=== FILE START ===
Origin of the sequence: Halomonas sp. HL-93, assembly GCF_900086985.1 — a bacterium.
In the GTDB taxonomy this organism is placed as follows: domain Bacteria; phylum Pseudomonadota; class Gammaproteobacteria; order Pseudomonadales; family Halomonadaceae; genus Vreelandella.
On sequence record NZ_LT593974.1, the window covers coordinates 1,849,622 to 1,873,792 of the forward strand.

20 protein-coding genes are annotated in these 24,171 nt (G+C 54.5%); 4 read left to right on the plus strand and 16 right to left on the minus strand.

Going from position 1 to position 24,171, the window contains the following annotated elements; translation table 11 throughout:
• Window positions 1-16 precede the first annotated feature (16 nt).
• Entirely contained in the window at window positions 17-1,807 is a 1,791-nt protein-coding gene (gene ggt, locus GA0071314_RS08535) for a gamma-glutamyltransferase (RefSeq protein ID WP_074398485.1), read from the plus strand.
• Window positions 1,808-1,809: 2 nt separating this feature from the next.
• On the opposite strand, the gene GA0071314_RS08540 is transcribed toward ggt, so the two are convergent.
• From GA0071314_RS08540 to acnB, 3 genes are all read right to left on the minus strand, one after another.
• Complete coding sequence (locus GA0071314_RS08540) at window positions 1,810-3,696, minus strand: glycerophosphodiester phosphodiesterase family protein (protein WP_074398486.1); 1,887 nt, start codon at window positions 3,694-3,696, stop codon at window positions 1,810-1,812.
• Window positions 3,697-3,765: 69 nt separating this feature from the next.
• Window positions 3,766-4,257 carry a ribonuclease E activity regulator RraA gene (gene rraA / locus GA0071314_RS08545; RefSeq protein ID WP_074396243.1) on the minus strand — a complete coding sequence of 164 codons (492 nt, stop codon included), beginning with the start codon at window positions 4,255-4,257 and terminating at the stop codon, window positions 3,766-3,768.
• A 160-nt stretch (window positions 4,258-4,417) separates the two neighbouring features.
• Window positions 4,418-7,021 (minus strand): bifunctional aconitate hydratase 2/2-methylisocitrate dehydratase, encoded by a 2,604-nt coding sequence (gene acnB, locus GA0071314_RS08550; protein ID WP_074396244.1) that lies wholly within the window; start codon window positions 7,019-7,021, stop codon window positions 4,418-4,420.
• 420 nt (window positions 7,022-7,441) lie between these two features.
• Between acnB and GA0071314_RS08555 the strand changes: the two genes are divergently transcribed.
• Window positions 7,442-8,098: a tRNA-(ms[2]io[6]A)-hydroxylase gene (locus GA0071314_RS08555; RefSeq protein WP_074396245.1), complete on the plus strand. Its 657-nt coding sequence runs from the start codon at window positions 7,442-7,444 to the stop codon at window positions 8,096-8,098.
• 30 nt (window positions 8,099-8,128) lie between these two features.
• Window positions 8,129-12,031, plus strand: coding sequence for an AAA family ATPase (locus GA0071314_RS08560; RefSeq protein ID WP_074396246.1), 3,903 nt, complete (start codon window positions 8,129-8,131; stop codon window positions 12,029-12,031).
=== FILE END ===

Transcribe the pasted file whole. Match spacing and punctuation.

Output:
Origin of the sequence: Halomonas sp. HL-93, assembly GCF_900086985.1 — a bacterium.
In the GTDB taxonomy this organism is placed as follows: domain Bacteria; phylum Pseudomonadota; class Gammaproteobacteria; order Pseudomonadales; family Halomonadaceae; genus Vreelandella.
On sequence record NZ_LT593974.1, the window covers coordinates 1,849,622 to 1,873,792 of the forward strand.

20 protein-coding genes are annotated in these 24,171 nt (G+C 54.5%); 4 read left to right on the plus strand and 16 right to left on the minus strand.

Going from position 1 to position 24,171, the window contains the following annotated elements; translation table 11 throughout:
• Window positions 1-16 precede the first annotated feature (16 nt).
• Entirely contained in the window at window positions 17-1,807 is a 1,791-nt protein-coding gene (gene ggt, locus GA0071314_RS08535) for a gamma-glutamyltransferase (RefSeq protein ID WP_074398485.1), read from the plus strand.
• Window positions 1,808-1,809: 2 nt separating this feature from the next.
• On the opposite strand, the gene GA0071314_RS08540 is transcribed toward ggt, so the two are convergent.
• From GA0071314_RS08540 to acnB, 3 genes are all read right to left on the minus strand, one after another.
• Complete coding sequence (locus GA0071314_RS08540) at window positions 1,810-3,696, minus strand: glycerophosphodiester phosphodiesterase family protein (protein WP_074398486.1); 1,887 nt, start codon at window positions 3,694-3,696, stop codon at window positions 1,810-1,812.
• Window positions 3,697-3,765: 69 nt separating this feature from the next.
• Window positions 3,766-4,257 carry a ribonuclease E activity regulator RraA gene (gene rraA / locus GA0071314_RS08545; RefSeq protein ID WP_074396243.1) on the minus strand — a complete coding sequence of 164 codons (492 nt, stop codon included), beginning with the start codon at window positions 4,255-4,257 and terminating at the stop codon, window positions 3,766-3,768.
• A 160-nt stretch (window positions 4,258-4,417) separates the two neighbouring features.
• Window positions 4,418-7,021 (minus strand): bifunctional aconitate hydratase 2/2-methylisocitrate dehydratase, encoded by a 2,604-nt coding sequence (gene acnB, locus GA0071314_RS08550; protein ID WP_074396244.1) that lies wholly within the window; start codon window positions 7,019-7,021, stop codon window positions 4,418-4,420.
• 420 nt (window positions 7,022-7,441) lie between these two features.
• Between acnB and GA0071314_RS08555 the strand changes: the two genes are divergently transcribed.
• Window positions 7,442-8,098: a tRNA-(ms[2]io[6]A)-hydroxylase gene (locus GA0071314_RS08555; RefSeq protein WP_074396245.1), complete on the plus strand. Its 657-nt coding sequence runs from the start codon at window positions 7,442-7,444 to the stop codon at window positions 8,096-8,098.
• 30 nt (window positions 8,099-8,128) lie between these two features.
• Window positions 8,129-12,031, plus strand: coding sequence for an AAA family ATPase (locus GA0071314_RS08560; RefSeq protein ID WP_074396246.1), 3,903 nt, complete (start codon window positions 8,129-8,131; stop codon window positions 12,029-12,031).